Dusk at Wasatch, oil on canvas, 30" x 48" by Gary Ernest Smith

Oregon-born Gary Ernest Smith didn’t mean to send down roots in Utah. “I came to Utah as a student and didn’t intend to stay,” he says. But decades later, Smith is still here. “I was seduced by the landscape.”

Smith, a nationally known landscape artist, lives in a rolling wooded ravine near Highland where he has a panoramic northern view from his spacious studio. He points to the horizon, covered with tract houses. 

“None of that was there when I built this house,” he says. “It’ll look like Los Angeles out there before we know it.”

Smith’s work is notable for showing the hand of man upon the land—freshly plowed fields, a hogan nestled in a red rock canyon, farmers with gimme caps set against the mountains. But it’s obvious he doesn’t find the suburban explosion around him charming. Smith’s canvases, like Utah’s landscape, are big and they depict a detailed emptiness. Furrows in the mud of a field, dusted with snow, flow toward the horizon.

“When it comes to landscape, I search for the essence,” Smith says. “It’s about the all-encompassing. When you look to the details, you miss it."

Although many contemporary art critics and curators have pronounced painting “dead” and landscape painting even deader, artists like Smith—and Mark Knudsen and Scotty Mitchell and Trent Call—continue to find their inspirational wellspring in Utah’s red rocks, high mountains and miles of free and tilled fields. Phillips Gallery, the oldest gallery in the Intermountain West, shows contemporary art of all kinds: landscapes, figurative and abstract. “But a lot of what we sell is landscapes,” says Hadley Rampton, the gallery’s fine art consultant and an artist herself. She estimates half the gallery’s sales are landscapes. “There’s a tradition of landscape painting in the West and now you have a lot of different ways to paint a landscape. Landscapes can be representational but often they’re just the starting point, the inspiration.” 

Green River Residential, acrylic on panel by Mark Knudsen

Utah’s grip on artists’ imaginations is nothing new. Since the 1850s (and long before, if you include Anasazi pictographs) the canyons and mountains have compelled a response from artists like Thomas Moran, Everett Ruess, LeConte Stewart and Maynard Dixon. Many of the early landscape paintings were representational, but as Rampton points out, “Every artist sees and feels something different in a landscape and that comes through in the art.” Every painting shows the relation of the human to the landscape.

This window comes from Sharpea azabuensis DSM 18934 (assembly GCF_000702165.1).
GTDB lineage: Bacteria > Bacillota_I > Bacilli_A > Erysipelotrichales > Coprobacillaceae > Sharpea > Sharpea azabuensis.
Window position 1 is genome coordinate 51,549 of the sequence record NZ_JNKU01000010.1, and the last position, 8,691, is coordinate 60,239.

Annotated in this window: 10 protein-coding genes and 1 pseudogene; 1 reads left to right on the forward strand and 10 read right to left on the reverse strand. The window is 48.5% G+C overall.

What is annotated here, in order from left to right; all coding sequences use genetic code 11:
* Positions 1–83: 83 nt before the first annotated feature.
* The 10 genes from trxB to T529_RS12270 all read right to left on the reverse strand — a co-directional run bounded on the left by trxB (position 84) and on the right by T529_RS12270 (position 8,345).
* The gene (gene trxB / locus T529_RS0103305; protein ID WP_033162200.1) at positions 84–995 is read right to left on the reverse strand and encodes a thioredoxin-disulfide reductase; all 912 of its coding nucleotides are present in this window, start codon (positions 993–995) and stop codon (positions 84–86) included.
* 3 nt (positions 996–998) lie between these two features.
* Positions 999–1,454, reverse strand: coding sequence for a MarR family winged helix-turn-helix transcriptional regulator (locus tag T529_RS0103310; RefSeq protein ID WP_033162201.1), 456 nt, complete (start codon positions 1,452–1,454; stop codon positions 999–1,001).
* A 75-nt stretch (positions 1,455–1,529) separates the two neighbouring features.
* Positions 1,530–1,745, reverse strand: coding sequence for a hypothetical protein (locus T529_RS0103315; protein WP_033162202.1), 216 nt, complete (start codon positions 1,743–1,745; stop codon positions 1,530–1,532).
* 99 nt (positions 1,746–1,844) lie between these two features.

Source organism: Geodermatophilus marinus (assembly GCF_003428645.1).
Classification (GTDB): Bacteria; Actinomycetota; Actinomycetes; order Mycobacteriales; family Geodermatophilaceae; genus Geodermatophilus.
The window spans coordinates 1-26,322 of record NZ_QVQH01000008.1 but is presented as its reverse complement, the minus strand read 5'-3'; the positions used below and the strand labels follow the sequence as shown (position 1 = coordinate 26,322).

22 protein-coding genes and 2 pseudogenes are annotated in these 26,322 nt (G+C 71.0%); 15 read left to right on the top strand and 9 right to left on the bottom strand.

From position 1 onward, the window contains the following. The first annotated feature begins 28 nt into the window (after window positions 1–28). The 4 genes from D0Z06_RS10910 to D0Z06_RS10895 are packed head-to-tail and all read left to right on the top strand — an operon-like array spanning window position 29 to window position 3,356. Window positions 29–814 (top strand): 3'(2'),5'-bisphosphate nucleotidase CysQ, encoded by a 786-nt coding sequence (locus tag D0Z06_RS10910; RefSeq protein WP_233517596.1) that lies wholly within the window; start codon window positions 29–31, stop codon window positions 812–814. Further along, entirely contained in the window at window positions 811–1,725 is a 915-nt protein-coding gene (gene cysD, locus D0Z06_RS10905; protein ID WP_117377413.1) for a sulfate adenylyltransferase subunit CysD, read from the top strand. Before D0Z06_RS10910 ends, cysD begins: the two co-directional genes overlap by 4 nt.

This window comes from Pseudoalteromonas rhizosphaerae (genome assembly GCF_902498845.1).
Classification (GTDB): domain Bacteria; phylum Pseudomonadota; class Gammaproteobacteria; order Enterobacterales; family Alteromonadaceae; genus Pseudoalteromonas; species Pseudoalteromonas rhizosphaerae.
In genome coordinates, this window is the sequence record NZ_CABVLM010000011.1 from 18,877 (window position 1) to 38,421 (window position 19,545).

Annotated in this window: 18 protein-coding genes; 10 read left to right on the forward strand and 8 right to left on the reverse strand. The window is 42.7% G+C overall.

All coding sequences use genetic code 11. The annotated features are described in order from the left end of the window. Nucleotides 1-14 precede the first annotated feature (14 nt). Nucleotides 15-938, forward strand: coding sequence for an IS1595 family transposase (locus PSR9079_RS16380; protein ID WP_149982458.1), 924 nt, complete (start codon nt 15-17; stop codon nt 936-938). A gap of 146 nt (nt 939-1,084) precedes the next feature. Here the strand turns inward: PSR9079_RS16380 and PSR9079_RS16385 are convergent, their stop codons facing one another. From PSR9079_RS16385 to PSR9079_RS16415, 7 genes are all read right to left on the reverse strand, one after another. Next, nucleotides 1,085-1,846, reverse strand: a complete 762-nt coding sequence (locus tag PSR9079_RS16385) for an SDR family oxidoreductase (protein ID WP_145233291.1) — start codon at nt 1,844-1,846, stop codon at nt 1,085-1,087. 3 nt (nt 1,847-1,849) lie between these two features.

Early painters like Moran and Frederick Dellenbaugh were explorers as well artists; their depictions of the wonders of the West were instrumental in the creation of national parks. But the land compelled even early painters to try to convey more than just what they were looking at. “Bierstadt, for example, exaggerated everything,” says Donna Poulton, former curator of Art of the West at the Utah Museum of Fine Arts. “The early artists didn’t just want you to know what it looked like—they wanted you to know what it felt like to be there.” Moran, she says, changed the scenery in his paintings to convey the feeling of claustrophobia in the Narrows of Zion. Maynard Dixon’s paintings show the “inherent modernism of the Utah landscape.” 

A young modern art curator recently complained that good contemporary art was hard to find in Utah because the overwhelming scenery turns everyone into landscape artists. 

The anecdote amuses Smith, but he agrees: “You cannot not be influenced by what you are seeing in Utah.” Still, he says, “Good landscape art is intellectual. You cannot be sensitive to your environment and not see the patterns” and “have a philosophic reaction to it.” Some artists’ paintings emphasize their reaction more than the landscape itself. Utah-born Doug Snow, successful in New York as a modern artist, retreated to Utah to create a unique abstract take on the land. Judges considered Snow’s powerful landscape Conflict and Resolution on the wall of the Utah Supreme Court so disturbing that they ordered it covered with a curtain during hearings.

Snow told another artist, “This place is it. Art in this country would be a more meaningful force if more artists took advantage of where they are planted.” 

Union Overpass, oil on canvas, 30" x 48" by Gary Ernest Smith

Poulton says the Utah landscape can be frustrating to modern artists because “it’s already abstracted.” She recalls that before Robert Smithson created Spiral Jetty, the legendary land artist flew in a small plane over Southern Utah searching for a place to make an artistic mark. He came back dejected, telling his wife, “It’s all so spectacular, there’s nothing for me to do.” In the end, he got over it to bulldoze 7,000 tons of black basalt into his iconic jetty, shaped in a spiral that echoes Anasazi pictographs.

The land had a similar impact on German surrealist Max Ernst. “If you look at Ernst’s normal work, it is so bizarre,” says Poulton. “But when he went to Bryce Canyon, he must have looked at this landscape and thought, ‘I can’t make this more abstract than it already is.’ He was forced—in spite of himself—to paint a representational painting.” 

Artist Mark Knudsen says, “The best of Western landscape painters don’t paint the desert because it is spectacular. They paint it because it is transcendent. The landscape of the West is, not just for artists but for many others as well, a key part of our existential answer. It is our passage to a world undivided.”

Rampton herself is an artist who has been seduced by the landscape. An avid plein air painter, she says that painting is always a three-way dialogue between the painter, the subject and the painting itself. The landscape has a lot to say. And, as Smith says, “It demands a response.” 

Back>>>Read other stories in our May/June 2014 issue.